National security adviser: Strike on al Qaeda leader ‘undoubtedly’ made US safer

White House national security adviser Jake Sullivan appeared on two news shows on Tuesday, where he said that the death of al Qaeda leader Ayman al-Zawahiri “undoubtedly made the United States safer.”

“He was the man who was the most inspirational figure, the strategic leader, someone who sent guidance regularly to affiliates around the world, someone who sent out messages inspiring his followers to attack and kill Americans and harm the United States,” said Sullivan on ABC News’s “Good Morning America.”

Sullivan went on to describe al-Zawahiri as “someone who tried to hold together a global network of terrorists that could continue to threaten both America and Americans, and taking him out has undoubtedly made the United States safer.”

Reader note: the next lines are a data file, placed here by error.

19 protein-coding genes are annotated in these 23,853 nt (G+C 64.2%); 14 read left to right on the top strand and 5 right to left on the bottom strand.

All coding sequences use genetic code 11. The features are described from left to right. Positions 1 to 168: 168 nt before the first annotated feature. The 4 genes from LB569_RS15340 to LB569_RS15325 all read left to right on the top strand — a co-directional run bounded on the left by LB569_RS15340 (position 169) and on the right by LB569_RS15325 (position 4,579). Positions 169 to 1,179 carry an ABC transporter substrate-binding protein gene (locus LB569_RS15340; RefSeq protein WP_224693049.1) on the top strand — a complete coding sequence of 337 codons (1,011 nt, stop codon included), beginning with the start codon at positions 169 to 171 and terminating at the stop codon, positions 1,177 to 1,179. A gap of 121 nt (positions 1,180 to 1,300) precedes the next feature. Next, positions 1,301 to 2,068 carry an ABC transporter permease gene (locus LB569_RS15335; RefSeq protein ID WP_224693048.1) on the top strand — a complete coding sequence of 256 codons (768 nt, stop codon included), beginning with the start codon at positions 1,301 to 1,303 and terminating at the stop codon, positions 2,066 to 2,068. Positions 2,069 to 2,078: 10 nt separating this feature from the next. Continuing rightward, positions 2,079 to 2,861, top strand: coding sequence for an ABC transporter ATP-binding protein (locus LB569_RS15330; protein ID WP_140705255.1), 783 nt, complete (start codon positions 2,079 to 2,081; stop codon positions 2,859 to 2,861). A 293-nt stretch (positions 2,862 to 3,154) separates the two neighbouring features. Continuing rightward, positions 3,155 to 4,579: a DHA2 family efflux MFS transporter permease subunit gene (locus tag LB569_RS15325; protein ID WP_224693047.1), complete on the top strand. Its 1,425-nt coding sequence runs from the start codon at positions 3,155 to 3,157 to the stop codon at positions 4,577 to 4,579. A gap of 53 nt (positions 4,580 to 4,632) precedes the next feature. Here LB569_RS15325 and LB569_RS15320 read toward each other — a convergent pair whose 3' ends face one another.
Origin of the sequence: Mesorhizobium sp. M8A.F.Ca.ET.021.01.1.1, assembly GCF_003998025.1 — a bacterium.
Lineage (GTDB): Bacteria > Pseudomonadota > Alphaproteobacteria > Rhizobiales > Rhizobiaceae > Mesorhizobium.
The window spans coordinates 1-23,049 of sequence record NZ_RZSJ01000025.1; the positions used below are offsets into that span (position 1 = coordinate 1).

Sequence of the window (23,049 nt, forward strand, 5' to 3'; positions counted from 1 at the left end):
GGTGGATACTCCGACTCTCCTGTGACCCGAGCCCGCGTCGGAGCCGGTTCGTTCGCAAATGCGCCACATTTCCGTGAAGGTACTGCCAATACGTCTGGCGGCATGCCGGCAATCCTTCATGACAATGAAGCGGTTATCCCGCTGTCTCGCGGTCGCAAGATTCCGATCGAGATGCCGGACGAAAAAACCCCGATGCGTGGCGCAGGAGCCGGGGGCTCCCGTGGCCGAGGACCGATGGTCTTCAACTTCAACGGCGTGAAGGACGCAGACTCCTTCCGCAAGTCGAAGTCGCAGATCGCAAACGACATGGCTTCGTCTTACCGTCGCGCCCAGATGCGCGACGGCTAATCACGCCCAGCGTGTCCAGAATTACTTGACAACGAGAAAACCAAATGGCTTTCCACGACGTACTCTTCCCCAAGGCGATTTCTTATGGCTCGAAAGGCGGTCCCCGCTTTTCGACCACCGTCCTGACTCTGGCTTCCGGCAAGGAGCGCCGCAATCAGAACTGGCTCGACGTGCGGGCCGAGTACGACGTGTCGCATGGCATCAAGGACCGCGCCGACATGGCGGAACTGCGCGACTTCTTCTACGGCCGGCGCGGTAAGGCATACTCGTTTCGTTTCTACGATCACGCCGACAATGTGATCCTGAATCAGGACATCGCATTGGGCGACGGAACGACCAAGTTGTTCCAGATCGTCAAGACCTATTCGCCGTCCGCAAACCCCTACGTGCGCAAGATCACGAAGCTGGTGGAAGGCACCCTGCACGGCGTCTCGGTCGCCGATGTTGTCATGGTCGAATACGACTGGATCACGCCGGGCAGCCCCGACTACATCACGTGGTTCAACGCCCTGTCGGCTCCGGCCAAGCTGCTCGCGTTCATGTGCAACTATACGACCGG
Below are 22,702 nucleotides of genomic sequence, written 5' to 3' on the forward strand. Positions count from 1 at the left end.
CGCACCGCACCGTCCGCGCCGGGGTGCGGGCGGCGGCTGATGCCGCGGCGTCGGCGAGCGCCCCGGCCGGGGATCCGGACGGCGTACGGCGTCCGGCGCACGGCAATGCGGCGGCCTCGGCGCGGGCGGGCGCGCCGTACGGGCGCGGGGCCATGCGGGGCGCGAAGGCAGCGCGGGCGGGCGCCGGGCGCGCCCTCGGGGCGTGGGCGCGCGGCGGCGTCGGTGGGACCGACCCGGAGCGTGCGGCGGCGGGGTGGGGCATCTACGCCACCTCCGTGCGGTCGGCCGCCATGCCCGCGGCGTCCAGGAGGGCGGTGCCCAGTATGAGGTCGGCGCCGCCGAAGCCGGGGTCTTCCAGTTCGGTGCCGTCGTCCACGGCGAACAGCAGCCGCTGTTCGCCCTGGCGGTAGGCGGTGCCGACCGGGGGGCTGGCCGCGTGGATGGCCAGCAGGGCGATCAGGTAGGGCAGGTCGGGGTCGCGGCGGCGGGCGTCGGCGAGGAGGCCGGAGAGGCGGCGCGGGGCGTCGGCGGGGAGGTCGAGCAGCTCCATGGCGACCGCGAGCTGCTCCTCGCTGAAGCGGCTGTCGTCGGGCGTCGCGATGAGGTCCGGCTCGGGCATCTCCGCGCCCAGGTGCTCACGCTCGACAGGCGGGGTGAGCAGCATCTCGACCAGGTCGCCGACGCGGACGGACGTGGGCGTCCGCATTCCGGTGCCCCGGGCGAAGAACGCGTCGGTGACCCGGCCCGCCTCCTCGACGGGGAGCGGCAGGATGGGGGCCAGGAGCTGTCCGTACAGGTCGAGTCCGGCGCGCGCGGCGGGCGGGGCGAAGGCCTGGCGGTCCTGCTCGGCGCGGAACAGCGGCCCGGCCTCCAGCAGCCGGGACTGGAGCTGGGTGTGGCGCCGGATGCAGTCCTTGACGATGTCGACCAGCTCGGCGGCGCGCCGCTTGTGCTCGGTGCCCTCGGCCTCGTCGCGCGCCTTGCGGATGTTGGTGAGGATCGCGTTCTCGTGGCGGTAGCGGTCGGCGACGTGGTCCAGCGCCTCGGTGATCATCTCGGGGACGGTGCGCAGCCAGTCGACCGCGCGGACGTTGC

Al-Zawahiri, who led al Qaeda for a decade after the death of Osama bin Laden, was killed in a drone strike this weekend in Kabul, Afghanistan.

President Biden claimed that no one other than al-Zawahiri was killed in the strike, adding that “justice has been delivered, and this terrorist leader is no more.”

Al-Zawahiri was a key planner of the Sept. 11, 2001, terror attacks, as well as bombings of U.S. embassies in Kenya and Tanzania that occurred in the late 1990s.

“We do believe he was playing an active role at a strategic level in directing al Qaeda and in continuing to pose a severe threat against the United States and American citizens everywhere,” Sullivan said on NBC’s “Today.”

Sullivan emphasized in both segments his belief that the killing of al-Zawahiri justifies Biden’s rocky withdrawal of U.S. troops from Afghanistan last year.

“It has proven the president right when he said one year ago that we did not need to keep thousands of American troops in Afghanistan fighting and dying in a 20-year war,” Sullivan said on “Good Morning America.”